Cool = 67º - 80º F . . Use for spasticity Cold = 55º - 67º F . . Use for inflammation and acute injury Very Cold = 33º - 55º F . . Use for acute injury and pain relief Encourage athlete to work on ROM while in the whirlpool or cold bath

29 Typical Reactions Athlete will usually be uncomfortable and not want to do treatment Cold→Burning→Aching→Numbness If water is constantly moving, athlete may never achieve complete numbness

30 Contrast Bath Theory is that the cold vasoconstricts the veins and the heat vasodialates the veins creating a pumping motion to push edema out of the area Indications and Contraindications same as those for Thermotherapy and Cryotherapy

31 Clinical Application If swelling is anticipated end in cold
Work to ending in hot Hot water should be 95º-110º, and cold water should be 55º-65º Encourage athlete to work on increasing ROM Use a 2:3 ratio of cold to hot or hot to cold Treatment should last between 20 and 30 minutes

32 Electric Modalities Use of electricity to influence healing by stimulating the body tissues

33 Guidelines for Electrical Modalities
Follow all MD guidelines Explain procedure to the patient Expose and clean area to be treated Place electrodes in appropriate place Use equipment as prescribed Never use on an open wound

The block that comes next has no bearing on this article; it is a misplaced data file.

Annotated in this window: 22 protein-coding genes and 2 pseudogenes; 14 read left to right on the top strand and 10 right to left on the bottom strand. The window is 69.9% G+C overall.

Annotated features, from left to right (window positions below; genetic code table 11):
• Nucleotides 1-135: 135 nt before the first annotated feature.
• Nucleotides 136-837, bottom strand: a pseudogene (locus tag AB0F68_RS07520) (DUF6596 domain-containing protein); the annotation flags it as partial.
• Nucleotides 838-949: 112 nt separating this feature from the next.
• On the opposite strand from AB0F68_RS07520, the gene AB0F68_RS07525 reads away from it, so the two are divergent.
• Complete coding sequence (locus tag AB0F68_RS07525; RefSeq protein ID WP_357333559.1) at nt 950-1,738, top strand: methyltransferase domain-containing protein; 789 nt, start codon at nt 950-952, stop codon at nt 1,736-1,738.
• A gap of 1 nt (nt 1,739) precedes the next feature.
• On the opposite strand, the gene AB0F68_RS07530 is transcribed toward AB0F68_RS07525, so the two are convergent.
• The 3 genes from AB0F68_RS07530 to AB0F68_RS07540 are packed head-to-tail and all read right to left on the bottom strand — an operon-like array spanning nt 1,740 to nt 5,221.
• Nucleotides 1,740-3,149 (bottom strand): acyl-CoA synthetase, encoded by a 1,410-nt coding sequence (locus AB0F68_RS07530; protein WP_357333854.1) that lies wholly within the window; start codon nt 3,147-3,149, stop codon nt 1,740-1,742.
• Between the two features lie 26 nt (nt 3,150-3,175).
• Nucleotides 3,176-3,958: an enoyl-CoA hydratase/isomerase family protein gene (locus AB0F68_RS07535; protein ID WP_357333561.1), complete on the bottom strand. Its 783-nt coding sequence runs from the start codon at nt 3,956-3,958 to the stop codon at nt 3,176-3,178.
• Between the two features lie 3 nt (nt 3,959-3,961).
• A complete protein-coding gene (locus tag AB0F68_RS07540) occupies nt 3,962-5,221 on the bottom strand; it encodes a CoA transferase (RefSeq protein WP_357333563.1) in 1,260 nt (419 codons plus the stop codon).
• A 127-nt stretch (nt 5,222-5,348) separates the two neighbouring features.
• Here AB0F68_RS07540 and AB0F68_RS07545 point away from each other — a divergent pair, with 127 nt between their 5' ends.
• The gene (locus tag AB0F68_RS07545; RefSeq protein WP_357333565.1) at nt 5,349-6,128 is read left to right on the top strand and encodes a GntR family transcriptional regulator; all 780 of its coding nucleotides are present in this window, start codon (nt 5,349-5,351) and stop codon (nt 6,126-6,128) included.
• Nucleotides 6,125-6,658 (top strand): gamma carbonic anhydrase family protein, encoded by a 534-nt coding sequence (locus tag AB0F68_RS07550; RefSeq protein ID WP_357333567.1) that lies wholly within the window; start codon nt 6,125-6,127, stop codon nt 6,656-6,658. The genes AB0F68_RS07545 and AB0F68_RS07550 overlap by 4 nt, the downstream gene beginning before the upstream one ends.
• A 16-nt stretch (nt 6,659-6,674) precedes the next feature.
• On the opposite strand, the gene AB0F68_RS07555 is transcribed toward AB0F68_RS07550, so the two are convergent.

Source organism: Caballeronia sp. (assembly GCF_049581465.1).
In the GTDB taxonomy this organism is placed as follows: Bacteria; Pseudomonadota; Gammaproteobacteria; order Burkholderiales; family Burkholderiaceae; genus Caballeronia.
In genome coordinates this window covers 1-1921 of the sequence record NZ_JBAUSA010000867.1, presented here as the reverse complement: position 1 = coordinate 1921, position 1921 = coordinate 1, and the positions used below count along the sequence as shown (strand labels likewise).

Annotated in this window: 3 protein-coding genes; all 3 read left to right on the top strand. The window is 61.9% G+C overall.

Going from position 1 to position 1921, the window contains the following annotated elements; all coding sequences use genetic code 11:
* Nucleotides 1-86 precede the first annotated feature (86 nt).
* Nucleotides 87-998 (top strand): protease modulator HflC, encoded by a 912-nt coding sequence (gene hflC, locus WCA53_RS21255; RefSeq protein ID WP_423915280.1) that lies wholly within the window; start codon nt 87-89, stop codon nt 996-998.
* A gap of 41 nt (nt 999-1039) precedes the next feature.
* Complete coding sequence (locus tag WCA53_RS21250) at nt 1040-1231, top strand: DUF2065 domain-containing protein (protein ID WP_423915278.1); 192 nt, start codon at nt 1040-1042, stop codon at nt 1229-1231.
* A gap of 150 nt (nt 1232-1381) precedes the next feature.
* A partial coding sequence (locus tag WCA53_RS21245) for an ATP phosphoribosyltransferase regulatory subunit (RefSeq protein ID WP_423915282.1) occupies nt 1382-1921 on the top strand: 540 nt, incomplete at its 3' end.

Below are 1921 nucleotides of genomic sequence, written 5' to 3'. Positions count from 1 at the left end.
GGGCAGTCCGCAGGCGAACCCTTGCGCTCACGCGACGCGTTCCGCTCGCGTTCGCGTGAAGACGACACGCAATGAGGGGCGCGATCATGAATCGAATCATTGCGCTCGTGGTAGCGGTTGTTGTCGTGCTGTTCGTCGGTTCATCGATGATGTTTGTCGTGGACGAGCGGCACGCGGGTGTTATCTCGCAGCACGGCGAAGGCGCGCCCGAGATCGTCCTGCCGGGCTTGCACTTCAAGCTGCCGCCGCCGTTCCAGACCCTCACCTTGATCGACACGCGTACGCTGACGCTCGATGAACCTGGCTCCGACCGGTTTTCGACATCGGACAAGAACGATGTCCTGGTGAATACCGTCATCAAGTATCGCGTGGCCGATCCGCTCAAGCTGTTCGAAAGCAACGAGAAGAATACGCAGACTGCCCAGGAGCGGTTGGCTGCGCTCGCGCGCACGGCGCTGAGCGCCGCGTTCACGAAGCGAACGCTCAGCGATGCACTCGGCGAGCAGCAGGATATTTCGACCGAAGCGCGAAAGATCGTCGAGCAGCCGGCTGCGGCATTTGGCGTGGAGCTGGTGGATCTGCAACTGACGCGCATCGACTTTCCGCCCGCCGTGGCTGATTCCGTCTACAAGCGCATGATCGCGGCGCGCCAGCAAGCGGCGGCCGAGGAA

34 Electrical Stimulation
Effects: Management of pain through gate control theory Increase in deep blood flow and lymphatic drainage Slight increase in circulation Muscle relaxation

35 Electrical Stimulation
Indications: Pain Edema Spasm Hematoma Trigger Point Early muscle re-education Contraindications: Metabolic diseases Children Pacemaker Tumor Fever Irritated skin

36 Clinical Application Follow MD recommendations for dosage
Treatment time should be minutes Each person has different levels that they can tolerate, use the athlete as the guide Athlete should feel a comfortable ‘moving’ tingling zone in the area around the treatment pads

37 Iontophoresis Use of ions to penetrate medicine into the injured area
1 cm penetration of medicinal ions Numbing effect Advantageous over Injectable: No chance of infection No tissue trauma Medication is only thing going through skin

38 Iontophoresis Indications: Contraindications: Trigger points
Tendonitis Superficial inflammatory conditions Plantar Warts Myositis Bursitis Contraindications: Superficial metal implants Pacemaker Allergy to drug being used Acute injury Anesthetic skin

39 Clinical Application Must have a prescription for use of medicine
Follow MD guidelines for dosage Must use appropriate medicines Athlete should feel some pain relief Athlete should not feel ‘hot pin’ sensation

40 Diathermy High frequency electrical current to heat the body’s tissue
Bigger machines, not popular

41 Diathermy Indications: Contraindications: Chronic sprains/strains
Limited ROM Sub-acute inflammations Contraindications: Acute inflammatory injuries Hemorrhages Casts Metal implants Screws Pregnant women

42 Clinical Application Sound heads placed around the area being treated
Remove all metal from area Cover the area with 2 layers of towels Should feel like a ‘ray of sunshine’ on the skin Heats tissues to ºF at about 2 inches from skin’s surface